Early completed in vitro studies and an in vivo human proof of concept study in a model of UV-induced erythema and pain, showed significant superiority in terms of skin penetration of the diclofenac molecule for TPR100, and indeed efficacy, compared with other commercially available products.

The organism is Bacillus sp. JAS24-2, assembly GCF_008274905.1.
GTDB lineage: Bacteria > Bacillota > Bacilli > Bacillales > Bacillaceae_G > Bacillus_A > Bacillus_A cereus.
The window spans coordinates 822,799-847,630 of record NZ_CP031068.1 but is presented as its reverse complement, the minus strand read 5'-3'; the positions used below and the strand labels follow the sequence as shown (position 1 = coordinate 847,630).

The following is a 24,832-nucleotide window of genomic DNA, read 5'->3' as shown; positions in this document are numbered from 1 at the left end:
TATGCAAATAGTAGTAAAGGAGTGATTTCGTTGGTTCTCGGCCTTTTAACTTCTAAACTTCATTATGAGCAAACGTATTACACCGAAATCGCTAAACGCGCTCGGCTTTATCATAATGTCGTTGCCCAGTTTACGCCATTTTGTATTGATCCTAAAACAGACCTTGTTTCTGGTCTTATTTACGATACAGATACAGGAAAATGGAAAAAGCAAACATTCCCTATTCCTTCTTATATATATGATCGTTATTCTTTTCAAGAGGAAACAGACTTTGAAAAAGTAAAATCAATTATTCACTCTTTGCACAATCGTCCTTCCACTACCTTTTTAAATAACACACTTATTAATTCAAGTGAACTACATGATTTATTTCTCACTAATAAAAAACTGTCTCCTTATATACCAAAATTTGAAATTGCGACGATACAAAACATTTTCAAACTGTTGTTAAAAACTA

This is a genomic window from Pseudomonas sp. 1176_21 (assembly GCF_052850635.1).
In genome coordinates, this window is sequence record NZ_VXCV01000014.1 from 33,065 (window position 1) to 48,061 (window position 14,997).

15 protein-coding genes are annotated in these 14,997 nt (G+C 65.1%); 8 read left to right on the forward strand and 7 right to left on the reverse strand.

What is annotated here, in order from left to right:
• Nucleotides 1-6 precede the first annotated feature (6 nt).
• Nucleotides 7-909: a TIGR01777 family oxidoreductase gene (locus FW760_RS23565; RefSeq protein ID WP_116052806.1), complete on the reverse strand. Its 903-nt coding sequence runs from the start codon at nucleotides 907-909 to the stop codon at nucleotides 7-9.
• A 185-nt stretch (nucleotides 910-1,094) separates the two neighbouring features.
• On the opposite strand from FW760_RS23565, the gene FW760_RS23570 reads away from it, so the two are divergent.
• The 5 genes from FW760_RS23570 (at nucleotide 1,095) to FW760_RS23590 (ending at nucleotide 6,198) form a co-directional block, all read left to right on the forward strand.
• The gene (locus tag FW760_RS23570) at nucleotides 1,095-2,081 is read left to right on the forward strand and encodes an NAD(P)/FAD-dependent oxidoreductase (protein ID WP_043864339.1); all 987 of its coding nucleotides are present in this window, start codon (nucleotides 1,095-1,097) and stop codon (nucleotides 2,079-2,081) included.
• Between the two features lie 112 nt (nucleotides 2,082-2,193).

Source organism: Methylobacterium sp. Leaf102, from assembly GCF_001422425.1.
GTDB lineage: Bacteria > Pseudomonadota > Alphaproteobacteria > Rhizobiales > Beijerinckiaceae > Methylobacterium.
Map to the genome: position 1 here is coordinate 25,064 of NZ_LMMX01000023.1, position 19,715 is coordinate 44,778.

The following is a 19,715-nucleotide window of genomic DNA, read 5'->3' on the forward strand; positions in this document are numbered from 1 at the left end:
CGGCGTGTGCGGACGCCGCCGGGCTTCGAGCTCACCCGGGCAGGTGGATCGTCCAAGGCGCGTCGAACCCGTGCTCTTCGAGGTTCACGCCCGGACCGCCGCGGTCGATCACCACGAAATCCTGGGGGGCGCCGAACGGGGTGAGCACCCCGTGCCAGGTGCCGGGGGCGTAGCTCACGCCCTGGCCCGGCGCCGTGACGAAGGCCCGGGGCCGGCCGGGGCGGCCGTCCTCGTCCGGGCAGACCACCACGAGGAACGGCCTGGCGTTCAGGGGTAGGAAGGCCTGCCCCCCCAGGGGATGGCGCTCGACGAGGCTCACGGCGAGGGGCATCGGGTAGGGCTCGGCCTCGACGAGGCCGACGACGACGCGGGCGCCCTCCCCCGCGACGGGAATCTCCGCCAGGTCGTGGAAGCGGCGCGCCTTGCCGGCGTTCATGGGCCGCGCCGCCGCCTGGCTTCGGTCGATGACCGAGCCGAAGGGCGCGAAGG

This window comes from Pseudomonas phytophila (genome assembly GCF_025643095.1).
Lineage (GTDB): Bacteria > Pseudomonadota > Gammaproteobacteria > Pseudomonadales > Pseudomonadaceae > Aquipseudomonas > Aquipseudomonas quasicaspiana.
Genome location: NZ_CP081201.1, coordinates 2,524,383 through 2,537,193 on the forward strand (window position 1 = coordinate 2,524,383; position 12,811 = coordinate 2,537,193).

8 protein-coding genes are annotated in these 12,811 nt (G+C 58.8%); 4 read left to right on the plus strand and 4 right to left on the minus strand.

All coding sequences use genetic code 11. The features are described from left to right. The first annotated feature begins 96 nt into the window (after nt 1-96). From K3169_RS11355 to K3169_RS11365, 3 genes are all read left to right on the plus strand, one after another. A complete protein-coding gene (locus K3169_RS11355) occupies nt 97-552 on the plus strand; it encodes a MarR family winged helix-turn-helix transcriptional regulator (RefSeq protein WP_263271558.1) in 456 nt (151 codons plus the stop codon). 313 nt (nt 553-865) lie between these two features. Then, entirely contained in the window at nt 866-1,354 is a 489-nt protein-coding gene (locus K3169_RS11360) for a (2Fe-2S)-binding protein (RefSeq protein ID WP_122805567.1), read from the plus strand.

A randomised, double blind, crossover clinical proof of concept study in 20 healthy volunteers was conducted using a model of induced pain. The skin of healthy volunteers was carefully exposed to a controlled amount of ultra-violet light to increase the sensitivity of the skin to pain stimuli. The effect of TPR100, Voltarol® gel and a placebo gel were assessed over a six hour time period post dosing using two criteria: the primary pain measurement was the volunteers' sensation of pain (heat pain tolerance test) and the secondary pain measurement was the level of inflammation (as indicated by erythema, reddening of the skin). The study data was encouraging, with TPR100 meeting its clinical endpoints. The data provides a pathway for the product's further development and formed the basis of the submission for TPR100 for UK marketing approval by Thornton & Ross.